Demystifying User Roles in WordPress: A Complete 2023 Guide for Beginners

As a WordPress professional with over 15 years of experience, I‘ve seen my share of user role confusion. Many new users struggle to understand the purpose of roles and how to assign them.

With WordPress powering over 43% of all websites, mastering user roles is an essential skill!

In this beginner‘s guide, we‘ll demystify WordPress user roles so you can confidently manage users on your site.

What Are User Roles and Why Do They Matter?

A user role defines what a specific user can access and do in the WordPress dashboard and frontend site.

For example, you may want to:

  • Give a staff writer access to publish blog posts
  • Let a contractor upload their completed web design work
  • Prevent volunteers from modifying key site settings

Without user roles, you‘d have to give everyone full Admin access – a major security risk!

Some sobering statistics:

  • 79% of WordPress sites have security vulnerabilities
  • 45% of WordPress attacks target insecure user accounts

Properly configuring user roles is crucial to keeping your site safe as it grows.

A Quick Refresher on WordPress User Roles

WordPress comes with 5 default user roles out of the box:


  • Has full control over the site
  • Can manage plugins, themes, settings
  • Adds, deletes, and manages all users

For site owners and full-time staff


  • Can publish, edit, delete all content
  • Manages posts, pages, comments, media
  • Cannot access site settings or users

For editors, content managers, and moderators


  • Can publish, edit, delete their own content
  • Can upload media like images
  • No access to site settings or users

For blog writers and content contributors


  • Can write and edit their own content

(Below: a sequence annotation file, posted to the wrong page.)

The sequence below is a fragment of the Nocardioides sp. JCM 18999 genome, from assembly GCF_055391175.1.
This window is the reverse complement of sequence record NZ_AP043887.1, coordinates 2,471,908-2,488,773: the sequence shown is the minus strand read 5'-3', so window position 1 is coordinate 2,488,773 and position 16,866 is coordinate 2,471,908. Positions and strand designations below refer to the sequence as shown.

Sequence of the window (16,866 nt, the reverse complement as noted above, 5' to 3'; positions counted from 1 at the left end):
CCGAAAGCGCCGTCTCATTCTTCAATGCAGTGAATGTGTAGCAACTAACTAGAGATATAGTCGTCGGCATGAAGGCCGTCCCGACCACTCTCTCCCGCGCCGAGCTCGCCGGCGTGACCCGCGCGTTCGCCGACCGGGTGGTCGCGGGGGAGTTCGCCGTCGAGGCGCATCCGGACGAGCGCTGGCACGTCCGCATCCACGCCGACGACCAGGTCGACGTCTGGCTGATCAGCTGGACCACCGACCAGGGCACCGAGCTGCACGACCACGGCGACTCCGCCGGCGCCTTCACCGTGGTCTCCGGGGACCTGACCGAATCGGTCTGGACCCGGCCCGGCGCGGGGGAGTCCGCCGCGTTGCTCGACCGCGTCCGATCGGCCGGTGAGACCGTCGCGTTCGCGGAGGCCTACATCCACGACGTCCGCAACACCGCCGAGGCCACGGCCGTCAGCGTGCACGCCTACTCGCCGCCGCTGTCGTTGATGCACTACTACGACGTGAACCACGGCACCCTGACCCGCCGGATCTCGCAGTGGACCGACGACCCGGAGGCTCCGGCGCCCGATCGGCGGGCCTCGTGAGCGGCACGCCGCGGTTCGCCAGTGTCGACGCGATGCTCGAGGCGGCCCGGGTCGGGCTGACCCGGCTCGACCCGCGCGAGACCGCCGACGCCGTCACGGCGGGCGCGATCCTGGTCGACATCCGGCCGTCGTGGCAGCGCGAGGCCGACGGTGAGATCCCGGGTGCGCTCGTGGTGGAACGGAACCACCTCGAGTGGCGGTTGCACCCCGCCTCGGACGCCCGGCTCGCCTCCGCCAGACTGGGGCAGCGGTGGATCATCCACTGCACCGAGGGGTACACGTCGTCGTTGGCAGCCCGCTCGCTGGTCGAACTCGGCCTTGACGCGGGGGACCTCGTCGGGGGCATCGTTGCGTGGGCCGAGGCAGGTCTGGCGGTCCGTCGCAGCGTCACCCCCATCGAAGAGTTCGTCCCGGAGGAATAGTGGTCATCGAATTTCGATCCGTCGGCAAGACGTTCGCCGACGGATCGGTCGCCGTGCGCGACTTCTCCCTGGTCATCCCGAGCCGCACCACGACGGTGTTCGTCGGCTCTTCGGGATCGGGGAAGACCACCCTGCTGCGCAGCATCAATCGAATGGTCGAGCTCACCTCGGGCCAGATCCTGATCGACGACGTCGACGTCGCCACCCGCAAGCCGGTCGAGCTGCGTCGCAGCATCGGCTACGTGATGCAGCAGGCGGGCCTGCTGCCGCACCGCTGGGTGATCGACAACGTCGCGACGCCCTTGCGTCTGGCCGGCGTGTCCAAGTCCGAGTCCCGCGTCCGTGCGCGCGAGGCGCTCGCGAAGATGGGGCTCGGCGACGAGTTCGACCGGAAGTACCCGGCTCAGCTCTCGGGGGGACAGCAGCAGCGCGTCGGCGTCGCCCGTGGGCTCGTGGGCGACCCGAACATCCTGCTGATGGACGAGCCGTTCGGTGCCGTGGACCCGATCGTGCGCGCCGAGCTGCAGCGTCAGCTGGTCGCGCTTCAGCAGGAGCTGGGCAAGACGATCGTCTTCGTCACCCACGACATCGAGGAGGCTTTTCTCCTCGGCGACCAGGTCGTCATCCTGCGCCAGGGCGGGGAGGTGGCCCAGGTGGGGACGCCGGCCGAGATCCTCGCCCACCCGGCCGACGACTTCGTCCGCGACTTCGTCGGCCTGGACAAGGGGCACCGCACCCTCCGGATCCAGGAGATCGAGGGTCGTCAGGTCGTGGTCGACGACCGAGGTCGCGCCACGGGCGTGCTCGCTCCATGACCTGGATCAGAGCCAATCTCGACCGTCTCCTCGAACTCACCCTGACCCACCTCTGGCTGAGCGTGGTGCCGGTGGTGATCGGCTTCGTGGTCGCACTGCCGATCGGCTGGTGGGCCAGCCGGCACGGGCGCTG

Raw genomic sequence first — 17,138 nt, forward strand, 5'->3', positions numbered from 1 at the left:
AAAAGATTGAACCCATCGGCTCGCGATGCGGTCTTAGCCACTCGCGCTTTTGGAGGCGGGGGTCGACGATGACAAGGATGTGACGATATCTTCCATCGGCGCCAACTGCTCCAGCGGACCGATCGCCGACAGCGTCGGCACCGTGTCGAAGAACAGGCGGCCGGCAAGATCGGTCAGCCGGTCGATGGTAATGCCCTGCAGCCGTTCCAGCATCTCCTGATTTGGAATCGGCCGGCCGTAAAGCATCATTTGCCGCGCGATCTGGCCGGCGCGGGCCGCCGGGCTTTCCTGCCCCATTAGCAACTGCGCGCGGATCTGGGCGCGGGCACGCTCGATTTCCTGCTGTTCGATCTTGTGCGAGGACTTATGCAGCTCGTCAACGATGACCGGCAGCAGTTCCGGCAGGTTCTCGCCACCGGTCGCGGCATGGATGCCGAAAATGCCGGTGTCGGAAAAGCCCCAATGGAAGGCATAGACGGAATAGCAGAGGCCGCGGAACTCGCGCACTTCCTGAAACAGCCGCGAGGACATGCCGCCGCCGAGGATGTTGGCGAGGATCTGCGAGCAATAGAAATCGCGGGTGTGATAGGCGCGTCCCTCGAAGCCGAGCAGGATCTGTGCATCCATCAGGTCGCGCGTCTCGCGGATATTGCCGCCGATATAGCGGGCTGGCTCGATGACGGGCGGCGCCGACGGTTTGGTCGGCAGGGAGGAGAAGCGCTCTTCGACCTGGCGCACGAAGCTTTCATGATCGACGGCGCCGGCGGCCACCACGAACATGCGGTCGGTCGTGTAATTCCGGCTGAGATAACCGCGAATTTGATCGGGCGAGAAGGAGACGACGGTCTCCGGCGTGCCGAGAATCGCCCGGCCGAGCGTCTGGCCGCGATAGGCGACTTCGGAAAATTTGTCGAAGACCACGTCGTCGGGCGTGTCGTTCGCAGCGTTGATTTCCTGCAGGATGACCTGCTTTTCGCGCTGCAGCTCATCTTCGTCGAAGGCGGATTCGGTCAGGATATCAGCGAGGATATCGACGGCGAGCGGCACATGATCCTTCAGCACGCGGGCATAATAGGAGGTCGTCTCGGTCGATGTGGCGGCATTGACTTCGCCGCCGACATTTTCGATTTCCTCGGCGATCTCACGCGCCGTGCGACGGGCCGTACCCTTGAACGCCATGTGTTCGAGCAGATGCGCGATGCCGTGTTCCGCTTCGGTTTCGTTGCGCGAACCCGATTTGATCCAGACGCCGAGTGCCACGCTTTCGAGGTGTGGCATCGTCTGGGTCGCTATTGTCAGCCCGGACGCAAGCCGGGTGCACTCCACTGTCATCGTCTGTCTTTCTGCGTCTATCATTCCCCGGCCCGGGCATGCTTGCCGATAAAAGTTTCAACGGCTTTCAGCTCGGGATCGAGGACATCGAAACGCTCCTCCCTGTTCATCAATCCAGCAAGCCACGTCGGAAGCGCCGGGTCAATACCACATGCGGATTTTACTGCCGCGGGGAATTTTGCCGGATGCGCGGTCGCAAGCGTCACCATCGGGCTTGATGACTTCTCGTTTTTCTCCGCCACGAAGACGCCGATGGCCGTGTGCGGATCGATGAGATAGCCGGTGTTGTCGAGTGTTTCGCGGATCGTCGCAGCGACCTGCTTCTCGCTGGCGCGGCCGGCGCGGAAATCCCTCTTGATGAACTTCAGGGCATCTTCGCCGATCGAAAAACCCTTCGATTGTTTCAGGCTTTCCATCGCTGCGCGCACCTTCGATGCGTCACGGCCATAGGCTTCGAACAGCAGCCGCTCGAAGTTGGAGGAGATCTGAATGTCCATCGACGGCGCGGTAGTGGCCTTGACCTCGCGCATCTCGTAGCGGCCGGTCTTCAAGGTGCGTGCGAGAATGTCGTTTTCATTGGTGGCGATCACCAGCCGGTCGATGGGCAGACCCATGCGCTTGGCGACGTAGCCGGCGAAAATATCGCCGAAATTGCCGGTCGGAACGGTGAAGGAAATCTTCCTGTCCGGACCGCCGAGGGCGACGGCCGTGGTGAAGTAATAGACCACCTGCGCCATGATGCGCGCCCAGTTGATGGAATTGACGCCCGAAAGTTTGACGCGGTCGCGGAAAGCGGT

• Cannot publish or delete content
  • No uploads or site access

For untrusted guests and temporary contributors


  • Most basic access
  • Can only view and comment on content
  • For site members with profiles

For customers, members, and commenters

This covers the needs of most basic sites. But what if you need more customized roles and permissions?

Going Beyond Default Roles in WordPress

While the defaults work for simple sites, more complex sites require enhanced user management.

As a WordPress expert, I always recommend drilling down user roles further for security. Some strategies I‘ve used over the years:

  • Remove specific capabilities from roles, like preventing Authors publishing posts
  • Add granular capabilities like allowing uploads only in own posts
  • Use a plugin like User Role Editor to customize roles
  • Create new roles like "Product Editor" for an online store site
  • Install a security plugin like iThemes Security to set user permissions and add two-factor authentication

Here are some examples of custom roles I‘ve created:

Permission Product Editor Guest Author
Publish posts Own only No
Edit published posts Own only Own only
Upload media Yes No
Manage comments Own only No
Edit theme files No No

Taking the time to plan out the permissions for each role will pay off later when your site grows!

Limit Member Access with WordPress User Roles

One powerful use case for custom roles is creating a WordPress membership site.

Plugins like MemberPress integrate with WordPress roles to restrict access to content.

For example, you may create:

  • Free Member – Access to blog, videos
  • Pro Member – Gets the full course content
  • Course Creator – Publishes own courses

By pairing custom roles with membership plugins, you can build any kind of membership site from blogs to online courses and more.

A WordPress Pro‘s Tips for Managing User Roles

Here are a few tips from my years of experience for effectively using roles:

Start with the principle of least privilege – Give only the minimal access needed. You can increase later but overprivileged roles are risky.

Audit user permissions regularly – As your team and site changes, regularly review that roles still make sense.

Educate your users – Clearly explain user guidelines so they understand their role permissions.

Following these tips will keep your site secure. User roles may seem complicated at first but gets easier over time.

I hope this guide gave you a solid foundation for getting started with one of WordPress‘ most powerful features. Let me know if you have any other questions!

Written by Jason Striegel

C/C++, Java, Python, Linux developer for 18 years, A-Tech enthusiast love to share some useful tech hacks.